1001 F Street NW, (Corner of 10th & F Streets),Washington D.C., 20004.
Have you ever wanted to kiss George W. Bush? Give Hillary Clinton a big ole hug? Or simply see if you were taller than George Washington? Well now there's a place in Washington, DC where you can do it all - Madame Tussauds. The premier wax attraction will give visitors an interactive, full-sensory experience; they will be able to touch, see and hear major historical events and celebrities in a way unlike any other Washington, DC attraction.
Located within walking distance of the National Mall and the White House, the attraction will be housed in the historic Woodies building with the entrance on the corner of 10th and F Streets. Madame Tussauds will be divided into sections, and each section will feature an array of exhibits, interactive experiences and wax figures.
It is an interactive "must do" attraction that provides guests with unique opportunities to create memories with some of the country's most historic icons. The 27,000 square foot space is the seventh Madame Tussauds attraction globally, joining the hugely successful Merlin Entertainments Group operations in London, Amsterdam, New York, Las Vegas, Shanghai and Hong Kong. Madame Tussauds Washington D.C. is open 365 days a year at 10 a.m.
For more than 200 years, Madame Tussauds has been entertaining and educating millions of people with its signature wax figures.
In 1761, Madame Tussaud was born Marie Grosholtz in Strasbourg, France. By age six, Marie moved to Paris with her mother, who worked as a housekeeper for Dr. Philippe Curtius, a doctor and wax modeler, and became his prodigy. In 1770, Dr. Curtius opened a
museum featuring life-size wax figures that immediately became popular among Parisians and visiting royalty.
Madame Tussauds wax figures are uniquely created from private sittings with the celebrity subject and based on hundreds of precise measurements and photographs, impeccable craftsmanship and dedication to artistic perfection.
Even with today's technology, the painstaking process of creating wax figures is relatively unchanged since Madame Tussaud produced her first Figure of French writer, Voltaire, more than 200 years ago. Because their work reflects not only the images, but also the personalities of celebrities, a tremendous amount of artistic talent is required at each and every development phase.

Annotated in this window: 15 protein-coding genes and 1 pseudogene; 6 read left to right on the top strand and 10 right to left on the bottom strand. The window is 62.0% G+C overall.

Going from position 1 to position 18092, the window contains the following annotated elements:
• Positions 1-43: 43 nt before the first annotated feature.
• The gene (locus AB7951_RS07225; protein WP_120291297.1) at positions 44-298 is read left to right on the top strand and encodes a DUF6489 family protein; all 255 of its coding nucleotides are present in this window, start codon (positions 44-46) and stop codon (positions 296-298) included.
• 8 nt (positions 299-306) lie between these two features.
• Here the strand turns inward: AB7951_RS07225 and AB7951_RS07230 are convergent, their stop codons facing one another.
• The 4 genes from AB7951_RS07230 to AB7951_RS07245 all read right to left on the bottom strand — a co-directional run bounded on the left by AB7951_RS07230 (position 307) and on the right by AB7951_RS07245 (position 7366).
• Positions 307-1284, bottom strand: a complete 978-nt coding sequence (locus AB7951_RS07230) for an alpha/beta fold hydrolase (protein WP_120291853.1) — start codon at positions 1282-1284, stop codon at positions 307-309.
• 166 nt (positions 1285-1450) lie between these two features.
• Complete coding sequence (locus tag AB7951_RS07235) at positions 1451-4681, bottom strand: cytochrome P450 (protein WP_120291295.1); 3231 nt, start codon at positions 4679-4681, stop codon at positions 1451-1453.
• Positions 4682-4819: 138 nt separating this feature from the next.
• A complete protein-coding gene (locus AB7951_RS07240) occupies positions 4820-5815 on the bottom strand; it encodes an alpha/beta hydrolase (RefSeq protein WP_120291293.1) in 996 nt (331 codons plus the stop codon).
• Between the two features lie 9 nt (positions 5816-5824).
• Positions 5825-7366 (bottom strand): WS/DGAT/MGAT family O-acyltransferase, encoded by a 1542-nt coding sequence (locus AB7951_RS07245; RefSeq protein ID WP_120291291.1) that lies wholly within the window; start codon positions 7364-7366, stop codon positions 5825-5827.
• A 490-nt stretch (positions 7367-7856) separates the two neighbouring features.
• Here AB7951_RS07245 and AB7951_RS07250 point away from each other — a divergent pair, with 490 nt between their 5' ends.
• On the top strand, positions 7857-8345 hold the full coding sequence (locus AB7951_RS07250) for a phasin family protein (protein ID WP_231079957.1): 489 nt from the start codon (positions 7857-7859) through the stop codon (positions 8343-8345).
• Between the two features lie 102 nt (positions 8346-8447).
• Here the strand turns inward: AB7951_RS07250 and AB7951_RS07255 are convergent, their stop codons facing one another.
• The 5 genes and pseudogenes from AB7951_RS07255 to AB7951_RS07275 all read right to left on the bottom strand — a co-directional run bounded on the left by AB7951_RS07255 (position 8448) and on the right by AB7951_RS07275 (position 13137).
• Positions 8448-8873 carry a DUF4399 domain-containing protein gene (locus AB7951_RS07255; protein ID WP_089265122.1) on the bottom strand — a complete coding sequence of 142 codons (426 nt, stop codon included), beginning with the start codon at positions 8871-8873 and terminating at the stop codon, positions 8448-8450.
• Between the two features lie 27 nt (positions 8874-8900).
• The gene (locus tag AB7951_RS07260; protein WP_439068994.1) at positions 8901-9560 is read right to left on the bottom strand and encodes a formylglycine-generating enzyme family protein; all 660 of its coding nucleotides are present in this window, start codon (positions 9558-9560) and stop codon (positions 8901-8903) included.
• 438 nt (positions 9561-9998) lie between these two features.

It takes up to six months to complete one figure. Beginning with a sitting, sculptors spend several hours with their subject, taking more than 250 precise measurements of the body, hands and face with calipers and cloth tape measures.
The sculptor models a clay figure of the subject, then clay is molded in plaster. From the mold, the body is cast in fiberglass for durability and the head is cast in wax.
Celebrities often donate their own clothes and accessories or have their own tailor or preferred designer work with the Madame Tussauds wardrobe manager to create exact copies of their favorite outfits.
When showcasing its priceless works, Madame Tussauds cares for its wax figures with daily cleanings, jewelry polishing, hair washing and make-up retouching. This rigorous attention to detail upholds the high standards that have made Madame Tussauds the world leader in wax figures and exhibition.
1. Abraham Lincoln
Spirit of Washington
2. Piscataway Indian
3. King George III
4. George Washington...
Behind the Scenes
30. Benjamin Franklin
31. Madame Tussaud
32. Katie Couric
33. Babe Ruth
34. Muhammed Ali
35. Tiger Woods...
37. Brad Pitt
38. Julia Roberts
39. Tom Cruise...
52. Samuel L. Jackson
>City(s) = Washington DC; State(s) = DC; Country = USA.
>Title = Madame Tussauds Wax Museum, Washington DC, US - Video.
>Keywords = Madame Tussauds, Wax Museum, Washington DC, US (177)